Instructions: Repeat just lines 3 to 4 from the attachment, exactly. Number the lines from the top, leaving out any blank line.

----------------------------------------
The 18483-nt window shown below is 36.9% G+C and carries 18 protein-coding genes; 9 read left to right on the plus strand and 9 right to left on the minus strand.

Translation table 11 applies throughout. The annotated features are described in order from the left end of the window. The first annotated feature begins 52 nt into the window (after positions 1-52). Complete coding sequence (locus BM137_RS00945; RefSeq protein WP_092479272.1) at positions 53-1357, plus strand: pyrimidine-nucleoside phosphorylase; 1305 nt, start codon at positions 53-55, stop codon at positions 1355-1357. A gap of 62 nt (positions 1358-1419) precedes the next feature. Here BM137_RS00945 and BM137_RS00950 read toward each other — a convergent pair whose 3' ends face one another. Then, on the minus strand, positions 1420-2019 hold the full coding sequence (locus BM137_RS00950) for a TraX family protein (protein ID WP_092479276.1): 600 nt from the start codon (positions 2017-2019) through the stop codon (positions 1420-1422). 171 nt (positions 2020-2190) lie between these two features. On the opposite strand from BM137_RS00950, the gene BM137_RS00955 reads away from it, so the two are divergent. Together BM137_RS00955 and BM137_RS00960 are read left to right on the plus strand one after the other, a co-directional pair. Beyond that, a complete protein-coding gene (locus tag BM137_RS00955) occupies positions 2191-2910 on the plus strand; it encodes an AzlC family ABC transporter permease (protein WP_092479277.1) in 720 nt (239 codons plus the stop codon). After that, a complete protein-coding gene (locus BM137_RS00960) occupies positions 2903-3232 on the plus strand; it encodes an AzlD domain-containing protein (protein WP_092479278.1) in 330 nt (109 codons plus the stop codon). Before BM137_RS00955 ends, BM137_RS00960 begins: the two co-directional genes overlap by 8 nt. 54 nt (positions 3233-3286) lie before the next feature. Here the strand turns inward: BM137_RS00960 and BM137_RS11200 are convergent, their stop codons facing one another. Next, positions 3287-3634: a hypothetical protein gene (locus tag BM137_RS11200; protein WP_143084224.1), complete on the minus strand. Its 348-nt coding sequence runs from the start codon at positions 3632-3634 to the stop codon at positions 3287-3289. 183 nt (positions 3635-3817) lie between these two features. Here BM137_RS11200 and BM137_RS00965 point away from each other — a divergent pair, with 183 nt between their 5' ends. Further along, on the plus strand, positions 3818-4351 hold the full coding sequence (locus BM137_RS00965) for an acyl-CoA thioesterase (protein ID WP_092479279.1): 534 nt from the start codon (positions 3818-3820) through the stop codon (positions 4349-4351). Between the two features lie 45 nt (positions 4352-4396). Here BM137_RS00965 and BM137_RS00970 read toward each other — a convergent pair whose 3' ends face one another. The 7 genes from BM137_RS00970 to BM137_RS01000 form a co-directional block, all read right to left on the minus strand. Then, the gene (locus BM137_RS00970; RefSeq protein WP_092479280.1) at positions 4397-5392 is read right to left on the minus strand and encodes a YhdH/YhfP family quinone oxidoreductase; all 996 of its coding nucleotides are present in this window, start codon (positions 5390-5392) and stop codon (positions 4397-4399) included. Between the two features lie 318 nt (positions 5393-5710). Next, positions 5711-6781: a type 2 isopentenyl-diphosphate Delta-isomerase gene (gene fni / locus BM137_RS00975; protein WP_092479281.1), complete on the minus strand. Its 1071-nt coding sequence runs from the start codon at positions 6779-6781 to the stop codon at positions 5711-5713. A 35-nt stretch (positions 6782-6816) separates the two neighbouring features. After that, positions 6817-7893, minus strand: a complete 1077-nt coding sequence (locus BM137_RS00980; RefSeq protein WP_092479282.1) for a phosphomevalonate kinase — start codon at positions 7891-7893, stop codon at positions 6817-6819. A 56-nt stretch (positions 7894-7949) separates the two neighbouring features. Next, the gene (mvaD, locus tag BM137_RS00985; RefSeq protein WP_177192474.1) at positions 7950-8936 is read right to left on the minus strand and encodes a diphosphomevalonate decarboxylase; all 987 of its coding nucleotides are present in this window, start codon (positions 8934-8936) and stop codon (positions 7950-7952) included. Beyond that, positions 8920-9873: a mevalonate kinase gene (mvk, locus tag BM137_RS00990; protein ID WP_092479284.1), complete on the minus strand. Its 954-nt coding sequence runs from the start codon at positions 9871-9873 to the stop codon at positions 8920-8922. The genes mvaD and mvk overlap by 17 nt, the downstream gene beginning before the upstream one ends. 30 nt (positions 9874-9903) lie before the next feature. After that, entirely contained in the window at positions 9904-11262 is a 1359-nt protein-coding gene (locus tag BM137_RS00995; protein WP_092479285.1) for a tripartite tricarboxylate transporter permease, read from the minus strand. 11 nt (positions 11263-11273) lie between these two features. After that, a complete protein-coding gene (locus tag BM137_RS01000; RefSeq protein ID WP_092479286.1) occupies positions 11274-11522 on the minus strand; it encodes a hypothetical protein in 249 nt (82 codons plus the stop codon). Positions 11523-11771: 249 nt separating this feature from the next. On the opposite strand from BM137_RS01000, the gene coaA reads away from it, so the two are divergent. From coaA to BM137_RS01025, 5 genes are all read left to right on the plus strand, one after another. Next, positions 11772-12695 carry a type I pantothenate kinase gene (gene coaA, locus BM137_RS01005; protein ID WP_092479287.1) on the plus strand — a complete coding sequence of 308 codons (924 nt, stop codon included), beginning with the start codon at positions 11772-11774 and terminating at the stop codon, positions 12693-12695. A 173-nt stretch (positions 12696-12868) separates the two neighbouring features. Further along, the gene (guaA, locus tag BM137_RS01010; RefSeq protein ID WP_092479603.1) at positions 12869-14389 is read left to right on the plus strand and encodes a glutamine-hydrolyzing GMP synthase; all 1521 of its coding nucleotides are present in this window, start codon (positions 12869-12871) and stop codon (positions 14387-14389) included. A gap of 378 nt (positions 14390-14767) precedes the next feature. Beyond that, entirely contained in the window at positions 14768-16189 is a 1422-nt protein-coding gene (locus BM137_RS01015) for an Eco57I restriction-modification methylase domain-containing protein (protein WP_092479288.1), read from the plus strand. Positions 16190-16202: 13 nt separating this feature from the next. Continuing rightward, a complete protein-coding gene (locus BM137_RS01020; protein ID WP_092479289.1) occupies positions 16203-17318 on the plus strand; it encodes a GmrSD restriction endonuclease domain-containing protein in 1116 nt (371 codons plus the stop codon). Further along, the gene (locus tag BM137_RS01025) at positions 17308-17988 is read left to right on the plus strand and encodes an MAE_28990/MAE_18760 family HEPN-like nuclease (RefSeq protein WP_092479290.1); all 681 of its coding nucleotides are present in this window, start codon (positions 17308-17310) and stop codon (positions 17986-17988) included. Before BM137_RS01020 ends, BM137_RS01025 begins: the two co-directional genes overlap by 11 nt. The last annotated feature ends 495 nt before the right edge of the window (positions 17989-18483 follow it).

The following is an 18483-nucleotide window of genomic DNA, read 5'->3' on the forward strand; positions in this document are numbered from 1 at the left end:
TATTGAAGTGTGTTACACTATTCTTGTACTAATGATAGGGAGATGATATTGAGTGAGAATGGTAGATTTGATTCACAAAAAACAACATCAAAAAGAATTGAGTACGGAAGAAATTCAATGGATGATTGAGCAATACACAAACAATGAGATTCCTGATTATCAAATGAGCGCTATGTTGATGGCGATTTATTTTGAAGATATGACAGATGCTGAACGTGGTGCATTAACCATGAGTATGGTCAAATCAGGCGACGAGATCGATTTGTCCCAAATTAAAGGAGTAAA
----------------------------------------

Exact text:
The following is an 18483-nucleotide window of genomic DNA, read 5'->3' on the forward strand; positions in this document are numbered from 1 at the left end:
TATTGAAGTGTGTTACACTATTCTTGTACTAATGATAGGGAGATGATATTGAGTGAGAATGGTAGATTTGATTCACAAAAAACAACATCAAAAAGAATTGAGTACGGAAGAAATTCAATGGATGATTGAGCAATACACAAACAATGAGATTCCTGATTATCAAATGAGCGCTATGTTGATGGCGATTTATTTTGAAGATATGACAGATGCTGAACGTGGTGCATTAACCATGAGTATGGTCAAATCAGGCGACGAGATCGATTTGTCCCAAATTAAAGGAGTAAA